The point is to minimize the amount of information you actually have. You don't need to know the password itself, you only need to know that they know the password. So, you store just enough information to be able to check that the person attempting to log in knows the password.
Very interesting and insightful troll. I was tempted to mod you up, but I figured a reply would be preferred.
Originally I disagreed with your post, but upon attempting to reply, I found that I agree that "both sides are equally bad/dishonest/wrong" is a cop-out, but I disagree that it's embarrassing. It's only embarrassing if you aren't doing anything to back up your belief, and voting is a good start, but it isn't enough.
Ever since this first started being discussed, I've been thinking M/W/F and T/Th/Sa makes a lot of sense. (a different route for each.) You could toss in 5 or 6 day delivery for commercial addresses.
As I've learned, the correct answer is, "Sure, but it'll cost them $n megabucks, and it will take x amount of time." (I'm sure rimcrazy also figured this out since then.)
Thank you, that answers my question perfectly. An immoral act is immoral in and of itself. Someone's suicide does not affect the morality of the original act.
To the dispassionate and disinterested outside observer, a mentally disturbed man committed suicide. The only one at fault is the mentally disturbed man.
I've long believed that suicide is nobody's fault except for the one who committed the act. However, I very much want to blame the DA for pushing him to commit suicide. I realize it's an emotional response, but there must be some basis in fact. At what point does provoking someone who then commits suicide become the moral and ethical responsibility of the provocateur?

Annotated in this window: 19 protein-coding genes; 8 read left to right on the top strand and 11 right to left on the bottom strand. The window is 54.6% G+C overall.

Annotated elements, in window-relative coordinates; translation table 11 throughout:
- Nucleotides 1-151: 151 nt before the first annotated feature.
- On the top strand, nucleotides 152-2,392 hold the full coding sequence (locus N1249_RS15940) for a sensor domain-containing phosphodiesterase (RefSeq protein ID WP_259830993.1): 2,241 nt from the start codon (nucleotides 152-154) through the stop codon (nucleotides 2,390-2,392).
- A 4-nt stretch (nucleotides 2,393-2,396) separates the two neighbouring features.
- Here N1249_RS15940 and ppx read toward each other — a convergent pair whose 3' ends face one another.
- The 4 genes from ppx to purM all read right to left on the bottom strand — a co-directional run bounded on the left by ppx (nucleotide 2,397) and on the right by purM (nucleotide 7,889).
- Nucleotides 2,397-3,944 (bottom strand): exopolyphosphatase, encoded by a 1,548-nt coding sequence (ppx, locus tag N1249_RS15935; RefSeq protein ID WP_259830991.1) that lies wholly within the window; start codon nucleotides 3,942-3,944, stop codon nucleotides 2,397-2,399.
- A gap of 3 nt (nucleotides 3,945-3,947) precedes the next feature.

I know I'm responding to a troll, but it hits upon an issue I've been thinking about for some time. It's well known how DAs threaten disproportionate punishments in order to get a plea bargain. And it's easy to see how this might get someone who was previously not seriously considering suicide to start doing so. Where should the line be drawn? Online/offline bullying? Threats of imprisonment? Threats of physical violence and/or torture? Or is it never someone else's fault?
security through obscurity
I do not think that means what you think it means.
"Security through obscurity" is being deliberately insecure and relying on other people not knowing about the insecurity as your defense.
Something like this relies on the fact that choosing a random address is much easier than guessing a random address that was previously chosen. This flaw results in forcing the victim to choose a non-random address when they intend to choose a random one. And "address spraying" works by increasing the size of the target the attacker must hit from a single exact address to a large number of ranges which covers most of the available addresses.
Mega holding a copy of your encrypted key does not reduce security, and slightly improves security. A password generally has a laughably low number of bits. Anyone who knows or can guess your password can get your key and thus your files. Not very surprising. There is no way around the crypto entropy being limited by the password entropy. However, if your password has 2048 bits of entropy, then the attacker must crack 2048 bits of entropy to recover your key and your files.